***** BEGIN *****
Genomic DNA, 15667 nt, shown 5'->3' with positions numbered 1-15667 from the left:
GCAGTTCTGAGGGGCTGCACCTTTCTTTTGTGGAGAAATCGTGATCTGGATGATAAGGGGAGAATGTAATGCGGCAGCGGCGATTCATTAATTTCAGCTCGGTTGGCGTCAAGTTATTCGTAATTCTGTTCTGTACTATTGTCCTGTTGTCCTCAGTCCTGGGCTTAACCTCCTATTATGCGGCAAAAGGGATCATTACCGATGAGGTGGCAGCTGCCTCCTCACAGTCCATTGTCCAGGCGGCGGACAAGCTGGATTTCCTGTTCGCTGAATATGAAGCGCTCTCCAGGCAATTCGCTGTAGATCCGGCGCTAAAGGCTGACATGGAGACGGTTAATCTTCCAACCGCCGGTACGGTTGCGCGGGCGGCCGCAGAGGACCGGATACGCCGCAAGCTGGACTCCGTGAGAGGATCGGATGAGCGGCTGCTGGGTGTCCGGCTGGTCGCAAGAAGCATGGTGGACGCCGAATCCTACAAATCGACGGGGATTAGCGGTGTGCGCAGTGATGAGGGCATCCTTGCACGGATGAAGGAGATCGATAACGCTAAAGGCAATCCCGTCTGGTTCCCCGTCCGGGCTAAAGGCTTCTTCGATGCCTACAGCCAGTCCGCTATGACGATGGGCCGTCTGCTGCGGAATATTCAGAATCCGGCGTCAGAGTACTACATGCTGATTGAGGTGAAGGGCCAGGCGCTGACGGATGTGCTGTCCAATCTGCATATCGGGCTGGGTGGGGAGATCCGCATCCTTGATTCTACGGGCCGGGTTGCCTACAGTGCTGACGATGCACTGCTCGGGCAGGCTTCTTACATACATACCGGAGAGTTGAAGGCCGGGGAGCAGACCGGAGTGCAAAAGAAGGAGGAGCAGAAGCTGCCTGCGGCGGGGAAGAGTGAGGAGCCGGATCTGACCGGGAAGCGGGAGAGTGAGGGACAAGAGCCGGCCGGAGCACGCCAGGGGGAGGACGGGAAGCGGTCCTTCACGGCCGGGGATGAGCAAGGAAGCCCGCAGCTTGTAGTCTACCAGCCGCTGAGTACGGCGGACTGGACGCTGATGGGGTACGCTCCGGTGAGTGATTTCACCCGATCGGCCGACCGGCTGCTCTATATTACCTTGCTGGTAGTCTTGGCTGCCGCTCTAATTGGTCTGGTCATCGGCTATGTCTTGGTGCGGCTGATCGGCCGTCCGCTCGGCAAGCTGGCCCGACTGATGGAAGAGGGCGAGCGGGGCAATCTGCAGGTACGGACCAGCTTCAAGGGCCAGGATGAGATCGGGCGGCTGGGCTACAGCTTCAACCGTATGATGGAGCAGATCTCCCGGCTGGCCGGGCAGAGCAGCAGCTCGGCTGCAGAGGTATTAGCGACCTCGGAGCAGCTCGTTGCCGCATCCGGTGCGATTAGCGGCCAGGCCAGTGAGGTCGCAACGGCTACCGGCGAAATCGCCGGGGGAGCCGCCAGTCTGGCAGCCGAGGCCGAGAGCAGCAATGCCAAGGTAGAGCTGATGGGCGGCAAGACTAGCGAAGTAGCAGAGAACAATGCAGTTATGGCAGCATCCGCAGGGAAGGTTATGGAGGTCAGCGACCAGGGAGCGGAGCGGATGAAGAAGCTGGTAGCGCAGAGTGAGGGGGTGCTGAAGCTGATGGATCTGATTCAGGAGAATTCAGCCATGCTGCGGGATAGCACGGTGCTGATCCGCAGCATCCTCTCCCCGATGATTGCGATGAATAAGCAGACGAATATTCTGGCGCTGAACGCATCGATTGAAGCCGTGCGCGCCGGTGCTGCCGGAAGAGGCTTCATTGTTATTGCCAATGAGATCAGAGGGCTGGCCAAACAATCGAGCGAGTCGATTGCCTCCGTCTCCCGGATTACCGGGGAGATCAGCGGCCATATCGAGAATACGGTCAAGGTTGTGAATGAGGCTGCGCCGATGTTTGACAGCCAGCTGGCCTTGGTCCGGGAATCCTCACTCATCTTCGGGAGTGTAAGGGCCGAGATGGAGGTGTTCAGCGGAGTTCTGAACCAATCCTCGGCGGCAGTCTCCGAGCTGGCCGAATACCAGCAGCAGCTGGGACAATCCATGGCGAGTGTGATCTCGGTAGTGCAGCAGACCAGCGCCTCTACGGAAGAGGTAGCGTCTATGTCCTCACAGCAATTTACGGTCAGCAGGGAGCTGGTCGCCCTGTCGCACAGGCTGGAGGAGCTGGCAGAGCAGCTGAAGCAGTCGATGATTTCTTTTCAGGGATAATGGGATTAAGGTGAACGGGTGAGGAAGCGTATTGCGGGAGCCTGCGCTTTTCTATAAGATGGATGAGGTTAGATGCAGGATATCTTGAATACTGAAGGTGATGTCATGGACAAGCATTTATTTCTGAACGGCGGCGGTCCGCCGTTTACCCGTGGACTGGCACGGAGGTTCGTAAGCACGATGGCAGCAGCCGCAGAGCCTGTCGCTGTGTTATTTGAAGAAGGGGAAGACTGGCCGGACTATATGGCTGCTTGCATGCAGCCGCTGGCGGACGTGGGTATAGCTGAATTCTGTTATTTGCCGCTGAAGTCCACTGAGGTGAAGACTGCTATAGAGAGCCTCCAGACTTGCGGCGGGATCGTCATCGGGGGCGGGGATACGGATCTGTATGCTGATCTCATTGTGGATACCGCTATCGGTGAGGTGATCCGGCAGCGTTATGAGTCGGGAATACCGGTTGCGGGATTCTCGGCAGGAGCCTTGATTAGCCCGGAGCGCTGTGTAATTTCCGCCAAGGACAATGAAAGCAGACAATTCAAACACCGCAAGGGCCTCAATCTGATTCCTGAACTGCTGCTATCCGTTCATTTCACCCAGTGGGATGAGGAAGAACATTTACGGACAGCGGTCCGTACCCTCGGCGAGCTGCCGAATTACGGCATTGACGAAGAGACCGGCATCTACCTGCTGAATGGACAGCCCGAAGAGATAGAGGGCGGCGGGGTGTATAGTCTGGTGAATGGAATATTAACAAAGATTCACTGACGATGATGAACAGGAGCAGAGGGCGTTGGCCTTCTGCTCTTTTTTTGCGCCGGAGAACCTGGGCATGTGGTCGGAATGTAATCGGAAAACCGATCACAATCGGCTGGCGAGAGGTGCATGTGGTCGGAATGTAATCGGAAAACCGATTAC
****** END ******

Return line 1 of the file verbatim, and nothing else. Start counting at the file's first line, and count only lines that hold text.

Genomic DNA, 15667 nt, shown 5'->3' with positions numbered 1-15667 from the left: